TBEX Europe is coming up (that’s a travel blogger conference, for non-blogging readers). This year, it’s organised in Girona, so I’ve looked through some photos from last time I was in town.
Six years ago, I had never heard of Girona. Even though it’s the capital of the Costa Brava, Europe’s oldest beach resort, I knew nothing of its existence.
I had been in Carcassonne on a writing assignment, was on a Barcelona-bound train for a flight the next day and wasn’t looking forward to it. Nothing against Barcelona, you understand – I just wasn’t in the mood to wander about a very big city trying to find a hotel right then.
When the train stopped briefly in a place called Girona, I looked out – and hopped off on an impulse. Not all my impulsive decisions are great. Far from it.
But this one was.
I ambled about for most of the night, along the lively La Rambla and in Barri Vell, the old town. Early the next morning, I slipped in a side door of the Cathedral to have a look, then had breakfast at Xocolateria Antiga, mostly because of the name. Chocolate spelled with x!
It was a sweet little café. My croissant was sugar-glazed, my orange juice sweetened and the house special – hot chocolate Catalan-style – was strong, thick and sweet. And just to be on the safe side, I was provided with extra sachets of sugar.
I adore watching cities wake up!
Soon, the tables were filling up with people having their morning xocolatas. Next to me, three generations of local women elegantly dressed in bright colours chatted in animated Catalan. Mum and grand-mum puffed energetically on long, slim cigarettes, hands all over the place. It might have been the set of a Pedro Almodovar drama – Women on the verge of a nervous breakdown. I stared shamelessly, enjoying every moment.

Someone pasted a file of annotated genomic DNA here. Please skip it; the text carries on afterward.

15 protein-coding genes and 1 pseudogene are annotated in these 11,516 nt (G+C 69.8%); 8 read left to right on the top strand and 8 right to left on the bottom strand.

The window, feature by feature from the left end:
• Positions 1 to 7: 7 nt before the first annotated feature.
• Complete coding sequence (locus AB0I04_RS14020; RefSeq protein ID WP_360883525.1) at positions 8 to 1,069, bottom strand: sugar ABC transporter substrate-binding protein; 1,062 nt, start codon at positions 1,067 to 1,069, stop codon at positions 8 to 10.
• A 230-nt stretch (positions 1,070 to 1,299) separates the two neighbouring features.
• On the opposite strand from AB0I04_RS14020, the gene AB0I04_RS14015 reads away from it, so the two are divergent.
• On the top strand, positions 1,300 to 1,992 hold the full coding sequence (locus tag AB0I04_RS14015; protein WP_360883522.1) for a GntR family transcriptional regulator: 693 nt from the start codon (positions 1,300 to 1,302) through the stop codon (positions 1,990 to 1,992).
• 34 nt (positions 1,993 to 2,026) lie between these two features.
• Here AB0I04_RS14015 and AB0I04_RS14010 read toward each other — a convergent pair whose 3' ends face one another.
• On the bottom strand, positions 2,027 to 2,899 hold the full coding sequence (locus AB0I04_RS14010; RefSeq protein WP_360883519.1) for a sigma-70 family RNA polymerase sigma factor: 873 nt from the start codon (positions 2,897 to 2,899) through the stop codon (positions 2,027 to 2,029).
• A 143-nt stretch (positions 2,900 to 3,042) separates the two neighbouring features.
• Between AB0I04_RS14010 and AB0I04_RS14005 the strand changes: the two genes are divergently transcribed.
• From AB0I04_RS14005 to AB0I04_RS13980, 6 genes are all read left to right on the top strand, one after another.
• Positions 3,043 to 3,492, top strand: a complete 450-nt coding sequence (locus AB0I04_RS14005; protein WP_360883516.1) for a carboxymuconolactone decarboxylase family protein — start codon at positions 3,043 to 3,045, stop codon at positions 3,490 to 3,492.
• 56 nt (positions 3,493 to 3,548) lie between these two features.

Two other memories of Barri Vell stand out: a wonderful dusty old book shop (hope it’s still there) – and the narrow alleys and stairs appearing around every corner.
I spent twelve hours in Girona, most of it awake. It was so interesting, I almost forgot I had to be in Barcelona airport that afternoon. The town – and especially Barri Vell, deserve more time for exploration than a late night and a few early morning hours, so I’m looking forward to visiting next month.
Will I see you in Girona?
Below is an excerpt of a longer real-time narrative I wrote for Boots’n’All.
I know nothing about Girona. Even though it’s the capital of the Costa Brava, Europe’s oldest beach resort, I knew nothing of its existence.
Having just visited Carcassonne for a writing assignment, I’m on a Barcelona-bound train for a flight home the next day. When the train stops in Girona, I hop off on an impulse. Not all my impulsive decisions are great. Far from it. But this one is.
An info board outside the railway station shows Girona has a medieval old town, Barri Vell. Easy decision which way to go then. On the way, the pleasantly bustling La Rambla tempts with life and laughter from numerous outdoor cafes. But it’s 11 pm. Must find somewhere to sleep first.
Asking a passer-by, I’m told I have a choice. Go to the right for a hostel – or to the left for a choice of up-market hotels. My legs go to the left. All by themselves. At Hotel Historic, I ask for the cheapest option. Turns out to be a huge apartment. Enough to house a large, latin-sized family.
I’m so lonely in that enormous space, I immediately request a change to a simple room. More expensive, but much better.